Spin by Robert Charles Wilson – a review

There are times when I finish a book and feel uplifted, even joyous. At other times a book may plunge me into deep thought or introspection.  Both of these reactions are fine by me and generally lead to reviews that are easy to write. The following review of Robert Charles Wilson’s Spin has not been easy to write.

For me as a reader, Spin has turned out to be a bit of a contradiction. I quite enjoyed reading the story but it left me neither joyous nor thoughtful, just somehow dissatisfied, as if I’d just eaten a gorgeous looking cake that didn’t quite taste as good as it looked.

I found Spin to be a good read but not a great one… and as a Hugo award winner I was expecting greatness. So did I miss something? Or am I just an arrogant, picky reader? You be the judge.

The novel is told in the first person by Tyler Dupree, one of three young friends who all see the stars disappear. His companions, Simon and Diane Lawton are the other two central characters of the story which traces the progress of their lives through the Spin years as they find out what the Spin is doing and make their adjustments to a life with no future.

SPOILER WARNING : from here on the review will contain references to plot and story that you may prefer to read for yourselves.

The Spin turns out to be a membrane or filter that [somehow] slows time on Earth so that each subjective second of time corresponds to years on the outside. So while Tyler and his friends grow to adulthood on Earth, hundreds of millions of years pass in the solar system. Millions eventually turn into billions as the Earth’s sun ages and begins to approach its ‘death’, a death that will take the Earth with it.

Simon Lawton, who is a certified genius, helps to terraform Mars and seed it with humans. The hope is that these Martian colonists  will develop technology that may help the Earth before it is too late. In the meantime, Tyler and Diane go their separate ways, living a decades long unrequited romance. Simon lives the life of a genius obsessed with ideas. He does however maintain his friendship with Tyler and that allows Tyler to meet the little man who has come from Mars with a truckload of biotech goodies. Some of these goodies allow Simon, Diane and eventually Tyler to extend their lives. Others turn Simon into a sort of human receiver for the intelligence that created the Spin. The transformation ends up killing Simon but not before he explains that the Hypothetical – the label humans have given to the intelligence – is trying to save them from themselves. Just in the nick of time an Archway appears on Earth, providing a portal to another earth-like world and so Tyler, Diane and countless other refugees flee to the stars using the alien technology provided by the Hypothetical.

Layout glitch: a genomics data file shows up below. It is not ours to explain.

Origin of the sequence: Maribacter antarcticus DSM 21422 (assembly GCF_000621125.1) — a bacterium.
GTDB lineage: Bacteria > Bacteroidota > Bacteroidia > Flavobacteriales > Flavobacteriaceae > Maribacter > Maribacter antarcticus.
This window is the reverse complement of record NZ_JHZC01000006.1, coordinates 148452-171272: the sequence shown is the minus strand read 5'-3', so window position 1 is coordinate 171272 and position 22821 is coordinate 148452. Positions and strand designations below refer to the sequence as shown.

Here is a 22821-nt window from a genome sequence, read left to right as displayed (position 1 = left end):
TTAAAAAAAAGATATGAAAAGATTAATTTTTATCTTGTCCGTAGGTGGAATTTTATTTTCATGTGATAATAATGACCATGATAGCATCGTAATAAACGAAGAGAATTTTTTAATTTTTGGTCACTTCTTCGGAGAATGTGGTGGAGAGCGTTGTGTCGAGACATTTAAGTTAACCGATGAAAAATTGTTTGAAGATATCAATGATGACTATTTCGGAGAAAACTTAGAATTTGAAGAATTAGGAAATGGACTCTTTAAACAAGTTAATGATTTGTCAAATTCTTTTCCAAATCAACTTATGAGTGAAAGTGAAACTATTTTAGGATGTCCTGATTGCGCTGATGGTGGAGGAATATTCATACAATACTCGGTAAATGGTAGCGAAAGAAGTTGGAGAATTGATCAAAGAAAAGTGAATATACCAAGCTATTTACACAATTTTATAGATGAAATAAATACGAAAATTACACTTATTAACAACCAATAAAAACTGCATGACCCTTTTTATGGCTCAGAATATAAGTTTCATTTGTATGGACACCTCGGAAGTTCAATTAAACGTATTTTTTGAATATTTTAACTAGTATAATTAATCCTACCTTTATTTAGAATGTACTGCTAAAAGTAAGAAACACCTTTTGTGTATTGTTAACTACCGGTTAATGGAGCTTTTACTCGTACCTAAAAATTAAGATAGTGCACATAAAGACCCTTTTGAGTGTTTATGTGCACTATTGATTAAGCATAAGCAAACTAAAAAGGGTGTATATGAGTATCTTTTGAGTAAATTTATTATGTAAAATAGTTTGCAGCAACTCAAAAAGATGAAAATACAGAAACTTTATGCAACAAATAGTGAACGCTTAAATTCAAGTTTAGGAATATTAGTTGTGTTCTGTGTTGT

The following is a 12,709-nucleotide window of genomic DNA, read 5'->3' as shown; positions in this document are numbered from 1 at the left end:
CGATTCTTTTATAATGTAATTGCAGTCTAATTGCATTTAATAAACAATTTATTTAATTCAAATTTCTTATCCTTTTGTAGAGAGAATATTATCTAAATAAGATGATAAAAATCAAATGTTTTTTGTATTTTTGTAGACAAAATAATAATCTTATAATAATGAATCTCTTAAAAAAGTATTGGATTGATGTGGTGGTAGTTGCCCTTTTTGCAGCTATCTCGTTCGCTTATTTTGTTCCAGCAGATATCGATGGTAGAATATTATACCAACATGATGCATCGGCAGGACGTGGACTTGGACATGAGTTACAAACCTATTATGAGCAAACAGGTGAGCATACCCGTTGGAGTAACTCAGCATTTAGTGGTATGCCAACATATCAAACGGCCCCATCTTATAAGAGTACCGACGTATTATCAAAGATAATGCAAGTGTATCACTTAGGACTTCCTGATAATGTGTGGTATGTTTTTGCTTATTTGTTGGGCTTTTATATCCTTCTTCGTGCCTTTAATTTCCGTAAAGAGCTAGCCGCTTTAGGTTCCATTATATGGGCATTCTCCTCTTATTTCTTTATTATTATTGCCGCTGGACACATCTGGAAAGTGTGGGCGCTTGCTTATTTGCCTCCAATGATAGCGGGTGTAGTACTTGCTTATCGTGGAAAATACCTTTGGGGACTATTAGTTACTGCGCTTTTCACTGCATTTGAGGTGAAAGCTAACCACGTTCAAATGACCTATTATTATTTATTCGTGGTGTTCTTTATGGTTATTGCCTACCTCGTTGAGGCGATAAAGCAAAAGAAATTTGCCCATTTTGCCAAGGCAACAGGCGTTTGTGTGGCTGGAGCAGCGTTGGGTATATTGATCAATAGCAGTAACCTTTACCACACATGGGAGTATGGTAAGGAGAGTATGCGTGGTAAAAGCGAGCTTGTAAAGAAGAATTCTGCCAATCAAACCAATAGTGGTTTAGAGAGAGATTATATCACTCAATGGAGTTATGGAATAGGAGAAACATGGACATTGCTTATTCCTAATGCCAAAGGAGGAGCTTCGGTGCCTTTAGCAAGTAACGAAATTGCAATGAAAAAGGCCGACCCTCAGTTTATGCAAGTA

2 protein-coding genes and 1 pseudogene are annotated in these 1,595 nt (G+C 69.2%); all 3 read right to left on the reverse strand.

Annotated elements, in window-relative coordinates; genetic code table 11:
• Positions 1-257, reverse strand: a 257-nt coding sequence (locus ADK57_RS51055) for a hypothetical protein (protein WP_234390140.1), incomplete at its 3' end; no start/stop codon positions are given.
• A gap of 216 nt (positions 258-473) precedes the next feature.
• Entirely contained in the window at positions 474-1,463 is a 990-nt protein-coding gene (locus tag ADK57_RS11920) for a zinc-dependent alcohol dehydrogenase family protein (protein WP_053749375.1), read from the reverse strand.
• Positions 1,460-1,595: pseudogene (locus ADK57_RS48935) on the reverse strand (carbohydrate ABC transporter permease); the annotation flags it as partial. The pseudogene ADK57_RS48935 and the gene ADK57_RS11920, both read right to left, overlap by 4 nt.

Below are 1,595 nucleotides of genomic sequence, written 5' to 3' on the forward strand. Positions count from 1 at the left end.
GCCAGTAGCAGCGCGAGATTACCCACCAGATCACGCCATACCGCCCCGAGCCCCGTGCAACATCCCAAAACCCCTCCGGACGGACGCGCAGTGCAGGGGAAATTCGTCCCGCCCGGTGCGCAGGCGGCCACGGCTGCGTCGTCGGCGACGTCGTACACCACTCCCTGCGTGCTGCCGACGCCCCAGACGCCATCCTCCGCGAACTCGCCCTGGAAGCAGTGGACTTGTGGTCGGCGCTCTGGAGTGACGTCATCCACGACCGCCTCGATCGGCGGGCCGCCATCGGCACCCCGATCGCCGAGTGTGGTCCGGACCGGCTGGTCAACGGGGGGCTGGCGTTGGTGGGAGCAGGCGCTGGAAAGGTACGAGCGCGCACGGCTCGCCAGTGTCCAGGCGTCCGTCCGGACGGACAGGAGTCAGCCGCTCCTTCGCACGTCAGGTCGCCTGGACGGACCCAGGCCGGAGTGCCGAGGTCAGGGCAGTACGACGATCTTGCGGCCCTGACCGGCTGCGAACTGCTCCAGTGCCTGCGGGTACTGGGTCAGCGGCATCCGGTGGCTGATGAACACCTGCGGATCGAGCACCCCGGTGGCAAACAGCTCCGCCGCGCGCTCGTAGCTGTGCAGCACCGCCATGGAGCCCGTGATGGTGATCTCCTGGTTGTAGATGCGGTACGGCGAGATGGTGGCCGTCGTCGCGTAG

The story is well paced and well written, apart from some very odd typos that may have snuck into the book when it was translated from print to Kindle. The characters are interesting and Simon in particular is quite charismatic. The love between Tyler and Diane has a sort of unrequited, Romeo and Juliet type air about it but is plausible. The politics happening in the background is quite believable and the science is at times very interesting but… But the central premise of the Spin just fell flat for me. It, and the Hypothetical just felt like a thinly disguised veneer of science over a fantasy plot construct.

This construct is quite clever in that it allows Wilson to tell both a sweeping, epic saga as well as an intimate personal story but for me it was too big a hurdle to jump. I can live with a fusion between science fiction and fantasy but not when it’s dressed up to look like hard science fiction. Right or wrong I expect sci-fi to be at least possible which is why I can live with wormholes. I may not understand the theory or the math or the physics but at least the concept feels as if it is based on something real. The Spin never felt as if it was grounded in reality and so I could never quite suspend my disbelief. And that is why I feel so dissatisfied.

For me, Spin came close to being a great story but just didn’t quite make it. To me, novels such as ‘Left Hand of Darkness’, ‘Dune’ and ‘Cyteen’ are great novels because they make me believe, if just for a little while. ‘Spin’ did not. Good book but not great.

About acflory

I am the kind of person who always has to know why things are the way they are so my interests range from genetics and biology to politics and what makes people tick. For fun I play online mmorpgs, read, listen to a music, dance when I get the chance and landscape my rather large block. Work is writing. When a story I am working on is going well I'm on cloud nine. On bad days I go out and dig big holes... View all posts by acflory

2 responses to “Spin by Robert Charles Wilson – a review

  • acflory

    -giggles- drat, you’ve caught me out! Probably a b)

    To be honest I don’t normally compare the books I read to Left Hand because it’s a hard act to follow but the Hugo set up expectations that just were not met.

    I read some reviews /after/ publishing my own review and I now know that everyone else seems to think Spin is the next best thing to sliced bread. Well, I don’t like sliced bread either so….picky, picky, picky….

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  • candy

    With ‘Left Hand of Darkness’ as your high bar, this would be: (a) an amusing read for a long airplane ride, 3/4 of a Left Hand; (b) fine if you need a break, but far from inspiring, 1/2 a Left Hand ; OR (c) OK if you have the flu and don’t mind falling asleep periodically, 1/4 of a Left Hand.

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